THE former chairman of the Economic and Financial Crimes Commission (EFCC), Mallam Nuhu Ribadu, has asked Nigerians to rise up immediately to save the country from further sinking into the abyss of disrepair.
Ribadu, who was among Nigerian professionals in the United States, who lamented the deplorable conditions at home, said it was time to arrest the ship of state from drifting further.It was at a two-day posthumous event organised in Maryland, USA, by the National Conscience Party (NCP) governorship candidate in Ogun State in 2007, Mr. Lanre Banjo, in honour of the foremost human rights campaigner, the late Chief Gani Fawehinmi.
Ribadu was quoted as urging all Nigerians to unleash the ‘Gani’ in them in order to fight anti-democratic and corrupt leadership in the country. He catalogued what he called the socio-economic and political vices of the country and asked Nigerians to take their destiny into their own hands.
“Given the extraordinary talent available in Nigeria and the potent of democratic forces, something must be done urgently. We have to say enough is enough!
“Enough is enough of insecurity, corruption, robberies, religious intolerance and bigotry, 419, failed policies and government institutions,” he said. Ribadu recalled the principle Gani stood for and propagated even at the risk of his life and advised Nigerians to take their cue from him.
He said there was no better time to do so than now, because, in his view, time was running out. “Gani fought for the supremacy of the rule of law, and should therefore be called the father of modern day Nigeria. We must set a timeline to make Nigeria great again and realise the vision of Gani. We have wasted so much time already and we can’t afford to waste any more time,” Ribadu stated.
He said he was celebrating “Gani because he lived a fulfilled life,” adding “we are all sick and tired, but it is time to be sick and tired of being sick and tired.”
Another speaker and former United States Ambassador to Nigeria, Mr. Walter Carrington, decried what he called the rate at which Nigeria was decaying.
Carrington spoke about how he felt proud when he first visited the University of Ibadan in the late 50s, only to find a country with a poor maintenance culture when he came back to Nigeria 20 years later.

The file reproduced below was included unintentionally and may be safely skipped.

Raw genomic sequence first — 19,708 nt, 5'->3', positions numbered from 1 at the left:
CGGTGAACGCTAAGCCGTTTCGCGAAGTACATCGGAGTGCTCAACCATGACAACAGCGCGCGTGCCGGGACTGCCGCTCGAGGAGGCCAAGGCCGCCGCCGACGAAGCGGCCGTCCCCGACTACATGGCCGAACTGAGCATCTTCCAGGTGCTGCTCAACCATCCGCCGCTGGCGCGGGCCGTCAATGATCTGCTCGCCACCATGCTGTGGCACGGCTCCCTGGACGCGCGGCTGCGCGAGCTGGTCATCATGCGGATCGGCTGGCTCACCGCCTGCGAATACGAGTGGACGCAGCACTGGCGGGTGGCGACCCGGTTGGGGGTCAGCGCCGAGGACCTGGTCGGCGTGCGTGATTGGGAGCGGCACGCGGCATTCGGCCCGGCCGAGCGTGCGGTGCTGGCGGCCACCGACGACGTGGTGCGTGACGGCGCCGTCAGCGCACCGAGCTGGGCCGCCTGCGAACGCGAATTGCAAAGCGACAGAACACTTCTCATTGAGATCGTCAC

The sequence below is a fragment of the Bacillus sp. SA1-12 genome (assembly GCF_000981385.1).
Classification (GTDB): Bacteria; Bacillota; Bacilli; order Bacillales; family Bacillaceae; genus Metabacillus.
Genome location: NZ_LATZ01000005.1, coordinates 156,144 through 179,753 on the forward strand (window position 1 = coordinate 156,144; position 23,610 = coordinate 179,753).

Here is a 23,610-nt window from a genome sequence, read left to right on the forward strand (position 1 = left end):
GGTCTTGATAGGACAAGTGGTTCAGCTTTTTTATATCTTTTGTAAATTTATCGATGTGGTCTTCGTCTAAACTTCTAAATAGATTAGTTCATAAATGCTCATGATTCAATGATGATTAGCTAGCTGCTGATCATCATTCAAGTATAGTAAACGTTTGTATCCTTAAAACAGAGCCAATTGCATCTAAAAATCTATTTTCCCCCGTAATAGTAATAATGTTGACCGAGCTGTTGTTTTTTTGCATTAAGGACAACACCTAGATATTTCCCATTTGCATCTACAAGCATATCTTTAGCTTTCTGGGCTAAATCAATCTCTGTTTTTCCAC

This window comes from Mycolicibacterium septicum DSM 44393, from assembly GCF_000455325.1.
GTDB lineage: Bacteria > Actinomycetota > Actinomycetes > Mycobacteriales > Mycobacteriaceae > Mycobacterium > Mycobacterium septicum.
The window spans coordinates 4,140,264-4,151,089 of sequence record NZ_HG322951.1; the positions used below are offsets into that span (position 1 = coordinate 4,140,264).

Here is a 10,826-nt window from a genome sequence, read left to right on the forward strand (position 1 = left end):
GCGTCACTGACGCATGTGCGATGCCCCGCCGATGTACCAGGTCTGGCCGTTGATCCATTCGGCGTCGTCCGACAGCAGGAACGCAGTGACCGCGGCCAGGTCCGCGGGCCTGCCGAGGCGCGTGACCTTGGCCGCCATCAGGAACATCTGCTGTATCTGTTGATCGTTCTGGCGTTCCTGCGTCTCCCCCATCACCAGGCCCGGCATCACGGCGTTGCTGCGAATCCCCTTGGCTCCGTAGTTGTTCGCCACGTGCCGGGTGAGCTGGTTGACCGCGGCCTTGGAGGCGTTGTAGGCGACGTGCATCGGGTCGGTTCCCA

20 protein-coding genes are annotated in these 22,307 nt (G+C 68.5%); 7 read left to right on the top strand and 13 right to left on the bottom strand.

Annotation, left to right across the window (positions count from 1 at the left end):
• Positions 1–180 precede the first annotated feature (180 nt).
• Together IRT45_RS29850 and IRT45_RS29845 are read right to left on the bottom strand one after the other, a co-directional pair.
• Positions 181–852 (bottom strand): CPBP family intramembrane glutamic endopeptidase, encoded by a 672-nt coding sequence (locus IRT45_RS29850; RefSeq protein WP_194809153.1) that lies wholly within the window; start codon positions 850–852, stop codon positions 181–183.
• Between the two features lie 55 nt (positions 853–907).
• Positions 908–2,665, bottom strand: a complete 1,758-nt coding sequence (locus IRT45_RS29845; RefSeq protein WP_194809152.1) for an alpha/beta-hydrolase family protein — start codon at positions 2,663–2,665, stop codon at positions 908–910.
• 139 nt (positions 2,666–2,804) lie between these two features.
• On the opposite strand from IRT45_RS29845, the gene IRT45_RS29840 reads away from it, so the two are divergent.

He urged Nigerians to see the death of Gani as a challenge and work for the greatness of the country. The former US ambassador, who also presided at an interdenominational requiem for Gani, said Nigeria had lost the noblest protector of its laws, its indefatigable conscience.
“Arese and I have lost a friend whom we deeply admired and who made me proud and humble to have been a member of the legal profession which he so glorified,” Carrington stated.
While observing that Gani stayed in Nigeria through the military era despite harassment from security operatives, Emeruwa said Gani’s legacy was “in his courage, consistency and persistence.”
Another speaker, Alhaji Ariwoola, who also flew in from Washington State, urged Nigerians not to cry for Gani. “Let’s take the death of our brother, comrade, father, and hero as a wake-up call to action. It is only when we do this, his sufferings will not be in vain,” he said.
Professor Segun Gbadegesin, who sent his own contribution entitled, “For justice and development: Toward a coalition of the willing,” described Fawehinmi as the champion of the dispossessed.
“The reaction, in high and low places, to the transition of Chief Gani Fawehinmi is a powerful testimony that Nigerians know their heroes and even when such heroes are denied the opportunity of political office where they can demonstrate their compassionate leadership skill, they are assured of the respect and adoration of a grateful people.
“Even if the calabash designer is no more, his original designs will always be around to speak to his skills,” Gbadegesin said. Earlier, Banjo had stated that former Nigerian military dictators and their agents victimised Fawehinmi because of his belief and activism.
“The lives of former military leaders - General Yakubu Gowon, Olusegun Obasanjo and Ibrahim Babangida, all of whom imprisoned Chief Gani Fawehinmi, were apparently spared for regret. Their lives are spared to witness how someone who fought for the people and suffered for the people will be celebrated,” Banjo stated. He quoted Chief Awolowo’s allocutus in 1963: “Indeed in this dock, and in the entire Federation of Nigeria, the spirit of a new Nigeria is already active and at work. This spirit, working through constitutional means which I have spent the whole of my lifetime to advocate, is sure to prevail, before very long, to the delight, freedom and prosperity of all.